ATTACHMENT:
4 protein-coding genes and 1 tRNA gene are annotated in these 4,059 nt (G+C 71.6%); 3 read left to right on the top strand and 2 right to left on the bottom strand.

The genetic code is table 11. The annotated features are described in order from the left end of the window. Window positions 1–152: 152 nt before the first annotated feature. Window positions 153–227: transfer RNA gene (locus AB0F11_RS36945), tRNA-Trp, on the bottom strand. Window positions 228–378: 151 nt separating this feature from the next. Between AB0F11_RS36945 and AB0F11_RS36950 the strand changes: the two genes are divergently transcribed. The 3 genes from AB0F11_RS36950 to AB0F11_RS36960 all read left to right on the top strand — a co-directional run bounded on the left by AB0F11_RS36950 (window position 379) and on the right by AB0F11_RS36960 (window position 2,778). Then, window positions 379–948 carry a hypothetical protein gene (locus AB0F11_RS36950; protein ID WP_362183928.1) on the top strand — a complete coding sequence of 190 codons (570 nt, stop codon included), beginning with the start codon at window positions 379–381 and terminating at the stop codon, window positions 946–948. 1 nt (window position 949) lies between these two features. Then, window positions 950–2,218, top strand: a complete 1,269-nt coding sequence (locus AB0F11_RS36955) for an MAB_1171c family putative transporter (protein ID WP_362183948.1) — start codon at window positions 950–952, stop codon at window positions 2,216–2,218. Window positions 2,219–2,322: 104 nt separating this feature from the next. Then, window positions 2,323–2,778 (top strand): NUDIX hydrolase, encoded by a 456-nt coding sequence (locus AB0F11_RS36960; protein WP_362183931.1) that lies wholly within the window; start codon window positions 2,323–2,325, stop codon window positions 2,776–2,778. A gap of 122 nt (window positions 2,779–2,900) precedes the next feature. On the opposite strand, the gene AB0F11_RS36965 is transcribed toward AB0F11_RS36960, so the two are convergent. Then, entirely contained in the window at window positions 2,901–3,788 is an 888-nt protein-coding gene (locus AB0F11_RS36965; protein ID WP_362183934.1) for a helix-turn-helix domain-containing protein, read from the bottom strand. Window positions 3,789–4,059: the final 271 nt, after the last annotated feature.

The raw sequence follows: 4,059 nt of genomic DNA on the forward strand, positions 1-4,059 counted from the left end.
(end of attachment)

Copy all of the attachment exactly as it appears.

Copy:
4 protein-coding genes and 1 tRNA gene are annotated in these 4,059 nt (G+C 71.6%); 3 read left to right on the top strand and 2 right to left on the bottom strand.

The genetic code is table 11. The annotated features are described in order from the left end of the window. Window positions 1–152: 152 nt before the first annotated feature. Window positions 153–227: transfer RNA gene (locus AB0F11_RS36945), tRNA-Trp, on the bottom strand. Window positions 228–378: 151 nt separating this feature from the next. Between AB0F11_RS36945 and AB0F11_RS36950 the strand changes: the two genes are divergently transcribed. The 3 genes from AB0F11_RS36950 to AB0F11_RS36960 all read left to right on the top strand — a co-directional run bounded on the left by AB0F11_RS36950 (window position 379) and on the right by AB0F11_RS36960 (window position 2,778). Then, window positions 379–948 carry a hypothetical protein gene (locus AB0F11_RS36950; protein ID WP_362183928.1) on the top strand — a complete coding sequence of 190 codons (570 nt, stop codon included), beginning with the start codon at window positions 379–381 and terminating at the stop codon, window positions 946–948. 1 nt (window position 949) lies between these two features. Then, window positions 950–2,218, top strand: a complete 1,269-nt coding sequence (locus AB0F11_RS36955) for an MAB_1171c family putative transporter (protein ID WP_362183948.1) — start codon at window positions 950–952, stop codon at window positions 2,216–2,218. Window positions 2,219–2,322: 104 nt separating this feature from the next. Then, window positions 2,323–2,778 (top strand): NUDIX hydrolase, encoded by a 456-nt coding sequence (locus AB0F11_RS36960; protein WP_362183931.1) that lies wholly within the window; start codon window positions 2,323–2,325, stop codon window positions 2,776–2,778. A gap of 122 nt (window positions 2,779–2,900) precedes the next feature. On the opposite strand, the gene AB0F11_RS36965 is transcribed toward AB0F11_RS36960, so the two are convergent. Then, entirely contained in the window at window positions 2,901–3,788 is an 888-nt protein-coding gene (locus AB0F11_RS36965; protein ID WP_362183934.1) for a helix-turn-helix domain-containing protein, read from the bottom strand. Window positions 3,789–4,059: the final 271 nt, after the last annotated feature.

The raw sequence follows: 4,059 nt of genomic DNA on the forward strand, positions 1-4,059 counted from the left end.